A second principle is that shofarot may differ in tone. One may resonate with a rich full-bodied sound while another emits a thin and screechy treble. (Of course, much depends upon the skill of the toke’a!) States the halacha: it doesn’t matter; all types are permissible. There is only one proviso: the sound a Shofar makes must be its natural sound. If the instrument is cracked or chipped and thereby the sound is altered, it is not kosher.

Furthermore, if the Shofar is plated with gold or silver for adornment (hiddur mitsva) the covering must not extend to the mouthpiece for then the sound will be altered and the Shofar will become pasul (disqualified).

Here surely is a lesson to us that we should not pretend to be what we are not. We may not even pretend to be worse than we are: the principle of mar’it ayin stipulates that one may not even appear as if one is doing wrong as this would promote gossip and undermine respect for the mitsva. Certainly we may not pretend to be better than we are, to put on airs. It is no sign of piety to don Rabenu Tam tefilin every morning when there is dishonestly-acquired money lurking in our deposit account.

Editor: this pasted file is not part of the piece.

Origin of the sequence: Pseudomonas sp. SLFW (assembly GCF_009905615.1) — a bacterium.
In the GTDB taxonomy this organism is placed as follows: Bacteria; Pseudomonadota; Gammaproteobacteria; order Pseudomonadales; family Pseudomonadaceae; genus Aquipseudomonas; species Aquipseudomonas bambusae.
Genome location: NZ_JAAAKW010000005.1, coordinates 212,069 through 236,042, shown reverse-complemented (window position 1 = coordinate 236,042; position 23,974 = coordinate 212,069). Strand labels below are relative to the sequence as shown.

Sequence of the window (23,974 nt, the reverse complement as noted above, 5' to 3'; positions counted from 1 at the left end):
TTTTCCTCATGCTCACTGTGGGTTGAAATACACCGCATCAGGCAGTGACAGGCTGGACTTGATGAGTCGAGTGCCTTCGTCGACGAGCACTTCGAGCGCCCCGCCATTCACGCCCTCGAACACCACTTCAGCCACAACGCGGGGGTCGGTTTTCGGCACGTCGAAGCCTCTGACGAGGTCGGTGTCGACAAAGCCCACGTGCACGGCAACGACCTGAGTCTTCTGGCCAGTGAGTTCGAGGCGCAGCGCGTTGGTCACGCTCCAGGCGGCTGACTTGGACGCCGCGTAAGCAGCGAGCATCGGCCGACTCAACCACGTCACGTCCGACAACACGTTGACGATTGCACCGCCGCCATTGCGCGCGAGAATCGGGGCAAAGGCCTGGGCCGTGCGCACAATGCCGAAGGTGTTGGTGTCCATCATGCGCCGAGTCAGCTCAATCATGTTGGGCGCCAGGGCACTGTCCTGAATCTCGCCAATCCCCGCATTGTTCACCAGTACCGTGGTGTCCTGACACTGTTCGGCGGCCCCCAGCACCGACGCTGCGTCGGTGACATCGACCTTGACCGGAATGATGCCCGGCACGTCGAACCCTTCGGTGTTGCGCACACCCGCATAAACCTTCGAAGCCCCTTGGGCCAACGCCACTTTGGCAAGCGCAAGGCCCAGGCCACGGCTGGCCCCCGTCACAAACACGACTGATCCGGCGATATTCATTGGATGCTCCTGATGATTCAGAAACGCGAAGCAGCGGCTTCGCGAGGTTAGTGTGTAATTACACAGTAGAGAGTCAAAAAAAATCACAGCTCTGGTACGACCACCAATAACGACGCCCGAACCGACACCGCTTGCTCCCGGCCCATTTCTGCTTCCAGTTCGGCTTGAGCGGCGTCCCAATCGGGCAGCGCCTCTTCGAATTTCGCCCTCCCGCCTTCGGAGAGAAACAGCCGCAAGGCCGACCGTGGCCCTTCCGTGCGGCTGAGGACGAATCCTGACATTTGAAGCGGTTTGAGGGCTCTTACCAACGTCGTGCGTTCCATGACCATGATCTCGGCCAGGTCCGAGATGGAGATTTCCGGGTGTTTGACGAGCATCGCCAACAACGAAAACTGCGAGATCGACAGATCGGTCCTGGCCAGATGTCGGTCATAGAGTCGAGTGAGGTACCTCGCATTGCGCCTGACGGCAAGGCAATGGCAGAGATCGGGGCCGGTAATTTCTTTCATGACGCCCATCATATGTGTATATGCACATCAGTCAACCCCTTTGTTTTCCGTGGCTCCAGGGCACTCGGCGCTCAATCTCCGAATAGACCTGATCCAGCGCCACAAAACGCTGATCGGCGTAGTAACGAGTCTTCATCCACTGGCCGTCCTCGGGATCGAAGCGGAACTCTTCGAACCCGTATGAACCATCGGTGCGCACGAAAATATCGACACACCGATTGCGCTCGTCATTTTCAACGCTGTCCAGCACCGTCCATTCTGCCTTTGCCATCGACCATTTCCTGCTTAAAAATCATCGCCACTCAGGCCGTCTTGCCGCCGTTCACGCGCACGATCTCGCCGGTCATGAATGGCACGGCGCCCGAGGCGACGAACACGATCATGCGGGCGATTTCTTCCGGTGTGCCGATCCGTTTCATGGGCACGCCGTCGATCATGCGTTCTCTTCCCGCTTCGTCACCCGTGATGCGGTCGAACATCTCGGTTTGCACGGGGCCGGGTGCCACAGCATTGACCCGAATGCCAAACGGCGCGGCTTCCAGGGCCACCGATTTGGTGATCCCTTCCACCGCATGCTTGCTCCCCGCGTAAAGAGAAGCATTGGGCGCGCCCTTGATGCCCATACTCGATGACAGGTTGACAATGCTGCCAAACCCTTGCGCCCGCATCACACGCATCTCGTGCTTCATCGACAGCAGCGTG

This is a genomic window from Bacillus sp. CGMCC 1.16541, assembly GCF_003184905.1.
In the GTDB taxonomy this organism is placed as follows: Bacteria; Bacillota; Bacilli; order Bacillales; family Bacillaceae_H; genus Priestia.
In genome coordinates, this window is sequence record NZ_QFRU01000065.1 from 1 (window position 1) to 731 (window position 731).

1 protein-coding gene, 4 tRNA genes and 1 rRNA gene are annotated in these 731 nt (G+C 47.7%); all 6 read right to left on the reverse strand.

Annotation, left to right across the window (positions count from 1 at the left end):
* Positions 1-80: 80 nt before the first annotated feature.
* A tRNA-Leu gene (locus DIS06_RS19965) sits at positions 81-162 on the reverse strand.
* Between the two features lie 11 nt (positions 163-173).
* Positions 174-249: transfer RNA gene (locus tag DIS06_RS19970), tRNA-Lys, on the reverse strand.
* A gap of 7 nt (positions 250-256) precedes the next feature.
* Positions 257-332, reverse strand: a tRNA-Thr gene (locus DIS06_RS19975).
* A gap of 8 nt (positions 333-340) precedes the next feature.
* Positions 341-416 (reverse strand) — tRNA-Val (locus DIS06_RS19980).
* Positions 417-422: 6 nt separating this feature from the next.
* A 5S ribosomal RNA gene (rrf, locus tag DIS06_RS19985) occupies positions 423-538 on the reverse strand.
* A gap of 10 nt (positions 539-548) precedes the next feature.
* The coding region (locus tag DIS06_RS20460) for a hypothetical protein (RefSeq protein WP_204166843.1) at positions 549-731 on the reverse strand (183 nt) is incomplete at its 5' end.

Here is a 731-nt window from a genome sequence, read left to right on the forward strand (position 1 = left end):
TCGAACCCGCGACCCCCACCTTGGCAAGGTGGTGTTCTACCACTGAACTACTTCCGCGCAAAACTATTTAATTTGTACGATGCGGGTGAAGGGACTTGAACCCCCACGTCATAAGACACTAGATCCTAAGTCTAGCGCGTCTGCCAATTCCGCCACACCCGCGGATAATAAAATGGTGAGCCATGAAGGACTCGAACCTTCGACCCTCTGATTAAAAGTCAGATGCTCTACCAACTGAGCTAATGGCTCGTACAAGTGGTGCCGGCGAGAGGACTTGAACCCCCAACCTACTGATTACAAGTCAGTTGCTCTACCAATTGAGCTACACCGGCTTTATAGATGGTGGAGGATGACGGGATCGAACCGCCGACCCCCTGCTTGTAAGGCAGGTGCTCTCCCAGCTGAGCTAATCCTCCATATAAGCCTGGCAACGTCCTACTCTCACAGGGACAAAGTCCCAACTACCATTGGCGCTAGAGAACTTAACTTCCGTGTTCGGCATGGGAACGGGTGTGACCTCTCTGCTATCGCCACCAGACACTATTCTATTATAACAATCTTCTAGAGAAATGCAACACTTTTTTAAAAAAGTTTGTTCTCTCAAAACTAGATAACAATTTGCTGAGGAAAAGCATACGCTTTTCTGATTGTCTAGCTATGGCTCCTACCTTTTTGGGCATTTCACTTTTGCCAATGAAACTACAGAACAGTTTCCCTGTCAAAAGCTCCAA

Here too is a word of caution not to say one thing with our lips and mean another in our heart. Yes, the Shofar may be overlaid with silver or gold – but not the mouthpiece. Yes, Judaism teaches that wealth can be a blessing. But when it alters the way we speak, when our speech no longer reflects the way we are naturally so that we become snooty and “two-faced”, then we too become pasul, disqualified from being instruments of G­D’s blessing.

A further rule is that the sound of the Shofar must be equally clear for toke’a and shome’a alike. What the listener hears must be what the blower sounds – to exclude, for example, the echo of a sound.

“Sages, be careful with your words!” exclaims Avtalyon in Pirkei Avot (1:11). Do not express yourself in a way that may be misunderstood by others. Perhaps it is clear to you, but what the listener hears could be very different!